Agriculture Minister Michael Creed has revealed a thorough investigation is taking place into the circumstances of the journeys undertaken, after four animal welfare organisations reported alleged violations on calf trucks leaving Rosslare.
The allegations stemmed from surveillance of calf trucks leaving Rosslare and heading to Cherbourg in France on the Stena roll-on roll-off ferry service, in mid-March, carried out by an animal welfare organisation called Eyes on Animals, based in the Netherlands.
Eyes on Animals said their members trailed one calf truck to its final destination, a veal farm in the Netherlands, and that all calves arrived alive at the veal farm.
However, they reported a number of alleged violations to authorities in Ireland and the Netherlands.
Mr Creed said: “I am aware of the recent investigation by Eyes on Animals on a number of transporters from different countries leaving Rosslare port.”
He responded in the Dáil, when Kildare North Social Democrats TD Catherine Murphy asked a question on potential breaches of EU regulations regarding animal exports.
“I wish to assure the deputy that in relation to the Irish trucks involved, a thorough investigation is taking place into the circumstances of the journeys undertaken. This is being done on conjunction with the French authorities,” said Mr Creed.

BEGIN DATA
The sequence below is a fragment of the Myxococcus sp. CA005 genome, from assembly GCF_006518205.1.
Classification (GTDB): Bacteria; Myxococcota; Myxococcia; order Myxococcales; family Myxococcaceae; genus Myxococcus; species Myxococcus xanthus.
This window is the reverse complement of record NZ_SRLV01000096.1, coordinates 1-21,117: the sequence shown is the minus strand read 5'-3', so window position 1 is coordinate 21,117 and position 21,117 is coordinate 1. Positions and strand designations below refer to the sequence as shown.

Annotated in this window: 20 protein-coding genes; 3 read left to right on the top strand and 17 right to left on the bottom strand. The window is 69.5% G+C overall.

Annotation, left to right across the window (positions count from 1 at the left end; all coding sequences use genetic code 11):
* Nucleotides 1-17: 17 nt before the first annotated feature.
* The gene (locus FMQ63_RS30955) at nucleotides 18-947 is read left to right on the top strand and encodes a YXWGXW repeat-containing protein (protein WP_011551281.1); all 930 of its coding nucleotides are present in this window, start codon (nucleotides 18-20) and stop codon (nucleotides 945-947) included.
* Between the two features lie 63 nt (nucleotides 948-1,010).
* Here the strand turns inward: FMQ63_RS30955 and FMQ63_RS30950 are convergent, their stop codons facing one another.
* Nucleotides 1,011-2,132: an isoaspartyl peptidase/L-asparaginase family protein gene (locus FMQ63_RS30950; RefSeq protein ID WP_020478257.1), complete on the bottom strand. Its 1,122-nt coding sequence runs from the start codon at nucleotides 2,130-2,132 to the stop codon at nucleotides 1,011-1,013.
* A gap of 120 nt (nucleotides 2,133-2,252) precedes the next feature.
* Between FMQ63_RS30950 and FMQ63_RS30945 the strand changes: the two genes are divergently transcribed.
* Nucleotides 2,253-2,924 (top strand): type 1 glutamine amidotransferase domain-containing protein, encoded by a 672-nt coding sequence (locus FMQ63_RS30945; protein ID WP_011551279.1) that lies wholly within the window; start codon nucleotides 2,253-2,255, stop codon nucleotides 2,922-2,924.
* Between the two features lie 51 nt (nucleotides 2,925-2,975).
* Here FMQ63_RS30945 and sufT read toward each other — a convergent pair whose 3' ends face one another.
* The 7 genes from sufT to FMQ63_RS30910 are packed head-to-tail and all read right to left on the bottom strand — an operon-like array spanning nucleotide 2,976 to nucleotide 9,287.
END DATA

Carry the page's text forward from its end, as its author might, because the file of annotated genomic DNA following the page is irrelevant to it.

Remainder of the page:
Eyes on Animals said their members documented that at least six calf trucks that came off the Stena Carrier did not stop at the first available control post, near Cherbourg, to unload calves, as required by EU regulations.
Instead they drove for a further five hours, exceeding the maximum allowed transport time of 19 hours for unweaned calves, said Eyes on Animals.
The calf truck they followed to a veal farm in the Netherlands had a total journey of 56 hours and 35 minutes (including the ferry crossing of 19 hours, and rest time of 12 hours at the control post).
Eyes on Animals said calves were confined in the truck for the 32 hours and 11 minutes first leg of the journey, and this exceeded the EU regulation time by 13 hours and 11 minutes.
Eyes on Animals said there was enough bedding, and the loading density was acceptable, but some calves on the first level did not have enough headspace, and it was very difficult for the calves to access and suckle on water teats fitted in the truck.
The alleged violations are:
- At least six trucks did not rest calves at the port or in its immediate vicinity, and exceeded the maximum transport time for unweaned calves.
- Calves in one truck were not given water properly.
- The ferry had at least 17 calf trucks, but only three attendants, instead of one per truck, to take care of the 4,000-5,000 calves.
The animal welfare organisations have demanded an explanation for why journey logs were approved even though they were in violation of animal welfare regulations, and say they will make a formal complaint to the European Commission if they do not get a satisfactory explanation.
Mr Creed said Irish authorities continue to apply stringent standards in respect of the welfare of animals during transport, and carried out over 760 animal transport control inspections in 2016 and about 700 in 2017.